On The Map ~ 52 Ancestors 52 Weeks ~ Week #38

A couple of months ago as I was researching an ancestor for the 52 Ancestors 52 Weeks prompt, I discovered that I may be related to one of my favorite explorers. So, I went to work researching this new possible connection. You can imagine my excitement when I found that I was indeed related to him. He definitely put a lot of America on the map!
Meriwether Lewis, my 3rd cousin 7 times removed, was born on August 18, 1774, in Albemarle County, Virginia. At an early age his family moved to Georgia. He had no formal education until he was 13 years of age, but during his time in Georgia he enhanced his skills as a hunter and outdoors man. He would often venture out in the middle of the night in the dead of winter with only his dog to go hunting. Even at an early age, he was interested in natural history, which would develop into a lifelong passion. His mother taught him how to gather wild herbs for medicinal purposes.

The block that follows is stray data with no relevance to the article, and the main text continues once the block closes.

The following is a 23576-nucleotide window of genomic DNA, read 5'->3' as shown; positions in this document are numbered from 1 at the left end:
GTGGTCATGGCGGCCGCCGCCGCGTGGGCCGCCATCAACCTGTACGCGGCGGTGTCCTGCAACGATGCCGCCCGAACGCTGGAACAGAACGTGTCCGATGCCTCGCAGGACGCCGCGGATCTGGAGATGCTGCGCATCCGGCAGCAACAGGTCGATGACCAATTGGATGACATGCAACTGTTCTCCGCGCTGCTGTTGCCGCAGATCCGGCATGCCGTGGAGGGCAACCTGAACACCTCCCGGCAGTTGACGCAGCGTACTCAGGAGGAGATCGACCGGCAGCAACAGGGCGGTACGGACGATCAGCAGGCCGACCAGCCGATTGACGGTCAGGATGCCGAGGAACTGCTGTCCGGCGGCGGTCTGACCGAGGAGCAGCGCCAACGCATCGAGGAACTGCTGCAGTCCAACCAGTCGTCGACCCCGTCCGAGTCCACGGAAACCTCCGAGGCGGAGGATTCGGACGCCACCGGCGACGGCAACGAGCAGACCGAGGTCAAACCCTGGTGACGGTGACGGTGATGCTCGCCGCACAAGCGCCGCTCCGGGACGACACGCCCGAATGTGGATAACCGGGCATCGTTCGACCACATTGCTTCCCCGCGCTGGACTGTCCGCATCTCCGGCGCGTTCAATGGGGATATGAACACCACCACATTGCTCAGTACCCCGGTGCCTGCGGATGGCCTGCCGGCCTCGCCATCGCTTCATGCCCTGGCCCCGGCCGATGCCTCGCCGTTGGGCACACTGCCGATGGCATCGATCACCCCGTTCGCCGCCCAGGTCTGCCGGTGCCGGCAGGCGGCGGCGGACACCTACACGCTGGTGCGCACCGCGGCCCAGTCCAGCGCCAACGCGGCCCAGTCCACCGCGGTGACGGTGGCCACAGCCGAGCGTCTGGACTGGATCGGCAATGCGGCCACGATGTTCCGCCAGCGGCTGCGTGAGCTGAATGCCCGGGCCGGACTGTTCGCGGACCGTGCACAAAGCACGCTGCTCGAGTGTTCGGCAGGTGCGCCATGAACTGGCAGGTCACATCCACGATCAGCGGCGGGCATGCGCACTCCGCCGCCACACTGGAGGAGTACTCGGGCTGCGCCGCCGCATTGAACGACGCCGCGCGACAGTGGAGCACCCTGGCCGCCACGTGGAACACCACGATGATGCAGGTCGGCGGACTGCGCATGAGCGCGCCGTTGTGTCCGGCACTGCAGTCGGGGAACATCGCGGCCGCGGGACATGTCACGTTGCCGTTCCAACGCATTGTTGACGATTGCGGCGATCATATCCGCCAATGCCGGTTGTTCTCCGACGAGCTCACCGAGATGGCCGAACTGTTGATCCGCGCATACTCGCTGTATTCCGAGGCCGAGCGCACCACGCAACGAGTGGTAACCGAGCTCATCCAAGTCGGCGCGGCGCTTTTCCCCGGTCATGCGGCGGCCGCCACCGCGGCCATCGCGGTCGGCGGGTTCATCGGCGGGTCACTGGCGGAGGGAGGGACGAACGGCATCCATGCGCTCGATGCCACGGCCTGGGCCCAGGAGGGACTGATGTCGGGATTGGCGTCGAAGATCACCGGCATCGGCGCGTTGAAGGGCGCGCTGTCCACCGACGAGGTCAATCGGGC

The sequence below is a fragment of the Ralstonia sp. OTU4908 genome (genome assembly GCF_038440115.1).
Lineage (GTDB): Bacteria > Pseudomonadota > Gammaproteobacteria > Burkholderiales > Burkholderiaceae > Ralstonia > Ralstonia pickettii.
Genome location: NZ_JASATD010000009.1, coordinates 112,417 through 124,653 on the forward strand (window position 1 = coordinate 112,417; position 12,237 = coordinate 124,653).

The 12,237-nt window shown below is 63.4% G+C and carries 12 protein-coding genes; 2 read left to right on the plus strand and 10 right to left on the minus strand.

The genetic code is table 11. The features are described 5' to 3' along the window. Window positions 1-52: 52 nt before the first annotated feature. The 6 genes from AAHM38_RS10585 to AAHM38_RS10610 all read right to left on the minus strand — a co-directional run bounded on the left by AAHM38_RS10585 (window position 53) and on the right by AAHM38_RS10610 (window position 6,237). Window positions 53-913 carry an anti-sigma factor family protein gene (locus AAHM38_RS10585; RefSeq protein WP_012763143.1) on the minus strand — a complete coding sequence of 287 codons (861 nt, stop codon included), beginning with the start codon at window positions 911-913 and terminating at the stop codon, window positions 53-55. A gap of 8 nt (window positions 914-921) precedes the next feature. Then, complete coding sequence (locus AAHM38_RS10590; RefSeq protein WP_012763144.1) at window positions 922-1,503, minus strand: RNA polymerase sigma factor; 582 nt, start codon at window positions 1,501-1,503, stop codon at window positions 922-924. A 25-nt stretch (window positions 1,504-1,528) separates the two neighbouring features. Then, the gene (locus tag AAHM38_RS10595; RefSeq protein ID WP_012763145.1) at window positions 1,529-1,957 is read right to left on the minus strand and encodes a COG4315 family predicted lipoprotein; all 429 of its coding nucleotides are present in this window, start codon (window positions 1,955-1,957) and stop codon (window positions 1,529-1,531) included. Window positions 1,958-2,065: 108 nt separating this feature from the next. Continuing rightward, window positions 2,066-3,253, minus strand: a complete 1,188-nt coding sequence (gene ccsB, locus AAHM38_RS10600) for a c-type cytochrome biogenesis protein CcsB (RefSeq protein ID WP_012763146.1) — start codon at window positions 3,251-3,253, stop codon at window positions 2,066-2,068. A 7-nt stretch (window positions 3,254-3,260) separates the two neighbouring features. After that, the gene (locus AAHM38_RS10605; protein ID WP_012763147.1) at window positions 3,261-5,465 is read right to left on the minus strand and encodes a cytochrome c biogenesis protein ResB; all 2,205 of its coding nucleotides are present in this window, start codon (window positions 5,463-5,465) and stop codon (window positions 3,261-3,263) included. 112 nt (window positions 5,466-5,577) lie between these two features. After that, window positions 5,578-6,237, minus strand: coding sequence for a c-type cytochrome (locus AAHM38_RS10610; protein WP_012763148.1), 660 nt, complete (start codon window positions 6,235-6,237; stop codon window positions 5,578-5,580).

In 1801, at the age of 27, Thomas Jefferson recruited Lewis as his Secretary, and he resided in the presidential mansion, and frequently conversed with various prominent figures in politics, the arts and other circles. He soon became involved in the planning of the Corps of Discovery expedition across the Louisiana Purchase.
In 1803 Congress appropriated funds for the Expedition, and Lewis was commissioned its leader. With Jefferson’s consent, Lewis offered the post of co-captain of the expedition to William Clark. The expedition took almost three years and solidified the United States’ claims to land across the continent, and acquainted the world with new species, new people and new territory.
They returned home with an immense amount of information about the region as well as numerous plant and animal specimens. Upon the Corps’ successful return, Jefferson appointed Lewis governor of the Louisiana Territory and granted him a reward of 1500 acres.
Because of this expedition, the territory beginning in my home town of Lexington, Lafayette County, Missouri going Northwest through the Dakota’s, Montana, and into Oregon was mapped for future reference. Meriwether Lewis died on October 11,1809, at the Grinder House , near Nashville, Tennessee. At the age of 35, it was determined that he had committed suicide.
I am a professional genealogist, writer, photographer, wife, mother, and grandma. I have two books available on Amazon.com: Your Family History: Doing It Right the First Time and Planning Your Genealogy Research Trip. You can also connect with me via Facebook or Twitter.